(See Figures 11-13.)
When the exhaust was commanded to the full retard position at idle, the engine ran rough and manifold vacuum dropped below 15” of mercury.
When I manually commanded the intake to full advance, manifold vacuum dropped only 2” and the engine started to sound like a diesel.
The vehicle was restored to proper operation and driven on a dynamometer to get a glimpse into VVT control strategy.
At idle and during deceleration, the OCV solenoids remained off, resulting in the default position of fully retarded intake and fully advanced exhaust.
The wide lobe separation angle with no overlap is ideal for smooth idle. I also performed on-road data recordings on a 2012 Dodge Avenger equipped with a 2.4L dual VVT engine similar like that which I had disassembled.
Like the Pontiac, the Dodge also maintained a 0% duty cycle at idle and deceleration.
While testing these vehicles, the exhaust OCV solenoid is quick to activate while the intake OCV solenoid seems more sensitive to engine load.
I observed the most movement on both cams during cruise. The solenoids on both vehicles were duty-cycled moving the intake near full advance and the exhaust near full retard.
(See Figure 14.)
This reduces lobe separation angle and results in a large amount of valve overlap. This appears to be done to eliminate the EGR (exhaust gas recirculation) valve.
None of our many lab vehicles with phaser-style VVT have an EGR valve. Overlap at cruising speed is used to dilute the intake charge.
Spent exhaust takes up space in the cylinder and results in less oxygen content per charge, meaning less fuel is necessary.
Combustion chamber temperature is reduced to lower oxides of nitrogen (NOx) emissions.
Fuel economy is also improved.
Recordings were also performed at wide open throttle (WOT).
With manifold pressure near atmospheric pressure or vacuum held close to zero, I wanted to see the influence of rpm build on the cams.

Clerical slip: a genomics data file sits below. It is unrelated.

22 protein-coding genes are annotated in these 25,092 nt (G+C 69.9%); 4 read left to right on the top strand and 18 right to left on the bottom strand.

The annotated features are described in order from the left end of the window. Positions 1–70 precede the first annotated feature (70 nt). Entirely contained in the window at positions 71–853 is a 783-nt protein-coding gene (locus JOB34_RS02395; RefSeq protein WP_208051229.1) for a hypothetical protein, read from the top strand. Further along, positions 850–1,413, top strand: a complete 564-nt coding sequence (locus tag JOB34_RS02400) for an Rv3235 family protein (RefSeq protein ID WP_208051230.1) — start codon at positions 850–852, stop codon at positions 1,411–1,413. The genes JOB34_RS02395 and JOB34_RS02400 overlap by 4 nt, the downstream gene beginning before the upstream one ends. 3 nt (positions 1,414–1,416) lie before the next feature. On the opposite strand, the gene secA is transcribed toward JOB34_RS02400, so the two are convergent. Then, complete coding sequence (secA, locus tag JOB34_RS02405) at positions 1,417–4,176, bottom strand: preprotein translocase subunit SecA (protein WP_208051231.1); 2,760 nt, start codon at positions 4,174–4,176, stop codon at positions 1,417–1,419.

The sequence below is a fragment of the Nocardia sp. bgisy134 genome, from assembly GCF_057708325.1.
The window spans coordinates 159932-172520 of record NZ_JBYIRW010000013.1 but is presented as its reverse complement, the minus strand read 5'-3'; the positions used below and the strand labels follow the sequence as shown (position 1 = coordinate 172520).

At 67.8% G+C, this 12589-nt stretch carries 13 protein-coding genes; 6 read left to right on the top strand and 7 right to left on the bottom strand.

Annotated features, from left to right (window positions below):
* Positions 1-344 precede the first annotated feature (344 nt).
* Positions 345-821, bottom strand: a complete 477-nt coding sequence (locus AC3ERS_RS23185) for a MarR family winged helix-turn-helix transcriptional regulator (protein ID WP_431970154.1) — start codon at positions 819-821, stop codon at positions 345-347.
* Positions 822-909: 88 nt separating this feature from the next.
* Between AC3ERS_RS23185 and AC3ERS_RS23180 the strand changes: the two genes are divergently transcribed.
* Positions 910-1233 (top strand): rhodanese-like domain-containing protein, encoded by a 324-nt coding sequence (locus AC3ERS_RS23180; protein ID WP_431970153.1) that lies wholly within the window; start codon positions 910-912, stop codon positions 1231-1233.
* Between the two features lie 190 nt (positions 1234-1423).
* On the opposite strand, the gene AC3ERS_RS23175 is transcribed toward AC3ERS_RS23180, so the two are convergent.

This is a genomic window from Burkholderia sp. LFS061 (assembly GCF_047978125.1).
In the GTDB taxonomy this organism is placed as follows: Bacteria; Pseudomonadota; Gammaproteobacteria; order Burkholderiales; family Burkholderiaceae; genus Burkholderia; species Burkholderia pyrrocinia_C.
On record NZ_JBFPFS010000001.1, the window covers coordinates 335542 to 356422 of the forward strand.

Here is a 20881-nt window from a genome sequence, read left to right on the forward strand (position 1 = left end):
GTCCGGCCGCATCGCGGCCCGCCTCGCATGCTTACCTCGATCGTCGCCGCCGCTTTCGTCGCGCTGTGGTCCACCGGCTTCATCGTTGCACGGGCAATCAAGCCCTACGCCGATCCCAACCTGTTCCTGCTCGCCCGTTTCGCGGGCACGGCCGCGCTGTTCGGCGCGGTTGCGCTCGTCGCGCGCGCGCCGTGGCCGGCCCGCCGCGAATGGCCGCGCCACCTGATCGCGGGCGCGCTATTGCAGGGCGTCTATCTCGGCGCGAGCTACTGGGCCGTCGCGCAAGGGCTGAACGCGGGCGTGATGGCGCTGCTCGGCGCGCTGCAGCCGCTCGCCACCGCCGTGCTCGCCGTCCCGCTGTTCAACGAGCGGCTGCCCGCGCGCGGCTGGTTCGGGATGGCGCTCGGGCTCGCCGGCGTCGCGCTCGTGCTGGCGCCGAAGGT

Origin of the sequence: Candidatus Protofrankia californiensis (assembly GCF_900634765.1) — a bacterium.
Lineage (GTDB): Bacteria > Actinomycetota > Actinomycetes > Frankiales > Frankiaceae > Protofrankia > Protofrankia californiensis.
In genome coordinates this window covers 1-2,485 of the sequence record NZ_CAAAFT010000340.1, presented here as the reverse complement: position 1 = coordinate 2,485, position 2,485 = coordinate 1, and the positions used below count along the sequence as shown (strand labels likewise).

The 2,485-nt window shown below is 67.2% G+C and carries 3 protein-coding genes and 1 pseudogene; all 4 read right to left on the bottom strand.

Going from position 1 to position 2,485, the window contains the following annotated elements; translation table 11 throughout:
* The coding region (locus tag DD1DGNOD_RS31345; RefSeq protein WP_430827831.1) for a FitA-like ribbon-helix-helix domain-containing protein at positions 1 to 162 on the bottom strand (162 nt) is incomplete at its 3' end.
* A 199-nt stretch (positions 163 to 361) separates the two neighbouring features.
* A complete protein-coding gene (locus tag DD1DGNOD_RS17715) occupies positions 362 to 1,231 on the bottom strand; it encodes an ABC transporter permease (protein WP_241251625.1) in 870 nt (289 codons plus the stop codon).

On the Avenger, the intake cam is the one with more correlation with rpm.
(See Figure 15.)
The intake cam starts out with large amounts of advance for increased low-end torque, but it gradually moves toward the full retard position once rpms build to about 5,000.
This seems to make theoretical sense with increased inertia of the intake charge able to keep air flowing into the cylinders even as the pistons start moving up on the compression stroke.
The exhaust cam seems to hold steady at about one-third of the way toward full retard.
This provides a balance between performance and emissions.
There are most likely other control strategies on these and other manufacturers’ vehicles.
With vehicle manufacturers having to use every tool at their disposal to meet sharply increasing CAFE (corporate average fuel economy) requirements, it is likely we will see more VVT-equipped engines.
These systems are well engineered and have proven to be reliable.
That being said, heat, age, wear and lack of maintenance are likely reasons to cause eventual failures.
Looking at these components, including the fine mesh screens, provides great incentive to keep oil changed regularly.
Hopefully this look at the system components, controls and operation leaves you ready in time to service the growing number of VVT-equipped vehicles.